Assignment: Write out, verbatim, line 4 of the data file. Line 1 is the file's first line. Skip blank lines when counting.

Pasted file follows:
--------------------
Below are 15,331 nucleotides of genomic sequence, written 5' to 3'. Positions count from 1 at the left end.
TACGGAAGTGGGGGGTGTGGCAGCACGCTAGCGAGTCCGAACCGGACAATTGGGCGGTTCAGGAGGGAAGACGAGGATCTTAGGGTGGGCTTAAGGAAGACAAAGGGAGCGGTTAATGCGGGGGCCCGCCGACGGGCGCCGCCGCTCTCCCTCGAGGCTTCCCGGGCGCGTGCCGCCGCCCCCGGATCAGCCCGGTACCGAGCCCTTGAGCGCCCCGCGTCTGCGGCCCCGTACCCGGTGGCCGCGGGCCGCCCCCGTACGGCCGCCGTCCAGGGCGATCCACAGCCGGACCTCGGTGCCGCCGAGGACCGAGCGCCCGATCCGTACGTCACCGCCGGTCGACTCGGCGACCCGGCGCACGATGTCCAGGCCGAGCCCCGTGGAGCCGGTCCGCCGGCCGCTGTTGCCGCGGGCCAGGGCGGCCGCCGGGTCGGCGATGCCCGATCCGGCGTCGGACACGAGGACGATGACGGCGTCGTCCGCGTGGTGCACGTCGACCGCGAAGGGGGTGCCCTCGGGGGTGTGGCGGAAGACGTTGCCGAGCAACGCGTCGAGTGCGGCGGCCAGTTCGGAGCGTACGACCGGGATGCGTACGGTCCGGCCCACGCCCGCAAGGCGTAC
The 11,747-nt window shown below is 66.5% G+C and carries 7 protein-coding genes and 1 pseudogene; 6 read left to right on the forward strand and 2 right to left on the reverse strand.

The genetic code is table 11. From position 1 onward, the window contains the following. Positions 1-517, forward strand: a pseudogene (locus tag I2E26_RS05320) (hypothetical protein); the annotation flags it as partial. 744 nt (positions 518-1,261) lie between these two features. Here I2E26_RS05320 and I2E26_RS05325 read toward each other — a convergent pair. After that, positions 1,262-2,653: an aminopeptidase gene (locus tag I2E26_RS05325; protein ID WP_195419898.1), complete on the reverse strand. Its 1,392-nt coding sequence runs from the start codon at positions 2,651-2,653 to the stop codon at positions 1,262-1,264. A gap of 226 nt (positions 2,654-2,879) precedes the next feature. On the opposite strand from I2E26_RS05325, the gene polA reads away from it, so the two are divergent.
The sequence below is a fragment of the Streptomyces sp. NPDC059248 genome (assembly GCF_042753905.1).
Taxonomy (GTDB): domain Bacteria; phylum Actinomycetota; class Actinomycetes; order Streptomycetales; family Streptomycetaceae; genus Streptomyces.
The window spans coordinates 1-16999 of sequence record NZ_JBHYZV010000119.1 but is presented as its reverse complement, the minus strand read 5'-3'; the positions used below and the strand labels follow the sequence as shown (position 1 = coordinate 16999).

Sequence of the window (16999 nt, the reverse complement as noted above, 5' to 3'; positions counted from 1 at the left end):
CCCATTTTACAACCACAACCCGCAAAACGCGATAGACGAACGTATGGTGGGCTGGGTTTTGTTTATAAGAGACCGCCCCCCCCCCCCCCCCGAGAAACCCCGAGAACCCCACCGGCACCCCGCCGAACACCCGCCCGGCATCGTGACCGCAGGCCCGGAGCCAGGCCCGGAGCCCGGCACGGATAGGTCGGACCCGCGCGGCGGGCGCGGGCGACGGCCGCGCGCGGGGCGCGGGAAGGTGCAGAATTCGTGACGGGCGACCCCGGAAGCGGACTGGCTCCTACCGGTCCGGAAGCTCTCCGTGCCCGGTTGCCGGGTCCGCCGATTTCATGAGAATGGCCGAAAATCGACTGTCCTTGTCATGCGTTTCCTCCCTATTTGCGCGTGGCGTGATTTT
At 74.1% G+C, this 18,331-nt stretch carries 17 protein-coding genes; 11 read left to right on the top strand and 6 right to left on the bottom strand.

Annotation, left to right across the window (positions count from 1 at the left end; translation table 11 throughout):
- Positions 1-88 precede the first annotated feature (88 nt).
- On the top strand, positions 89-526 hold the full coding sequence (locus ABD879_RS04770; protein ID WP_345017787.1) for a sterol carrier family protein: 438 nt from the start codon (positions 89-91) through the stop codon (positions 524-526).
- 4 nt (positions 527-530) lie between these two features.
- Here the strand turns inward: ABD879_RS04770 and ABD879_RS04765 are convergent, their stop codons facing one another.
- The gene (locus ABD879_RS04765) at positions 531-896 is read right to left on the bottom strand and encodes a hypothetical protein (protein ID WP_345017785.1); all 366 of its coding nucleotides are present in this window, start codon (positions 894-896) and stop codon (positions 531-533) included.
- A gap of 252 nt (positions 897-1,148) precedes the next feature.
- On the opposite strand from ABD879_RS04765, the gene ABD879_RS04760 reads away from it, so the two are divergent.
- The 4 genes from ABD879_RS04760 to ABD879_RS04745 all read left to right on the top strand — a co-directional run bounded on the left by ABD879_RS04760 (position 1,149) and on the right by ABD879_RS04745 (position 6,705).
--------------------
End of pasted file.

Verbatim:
The genetic code is table 11. From position 1 onward, the window contains the following. Positions 1-517, forward strand: a pseudogene (locus tag I2E26_RS05320) (hypothetical protein); the annotation flags it as partial. 744 nt (positions 518-1,261) lie between these two features. Here I2E26_RS05320 and I2E26_RS05325 read toward each other — a convergent pair. After that, positions 1,262-2,653: an aminopeptidase gene (locus tag I2E26_RS05325; protein ID WP_195419898.1), complete on the reverse strand. Its 1,392-nt coding sequence runs from the start codon at positions 2,651-2,653 to the stop codon at positions 1,262-1,264. A gap of 226 nt (positions 2,654-2,879) precedes the next feature. On the opposite strand from I2E26_RS05325, the gene polA reads away from it, so the two are divergent.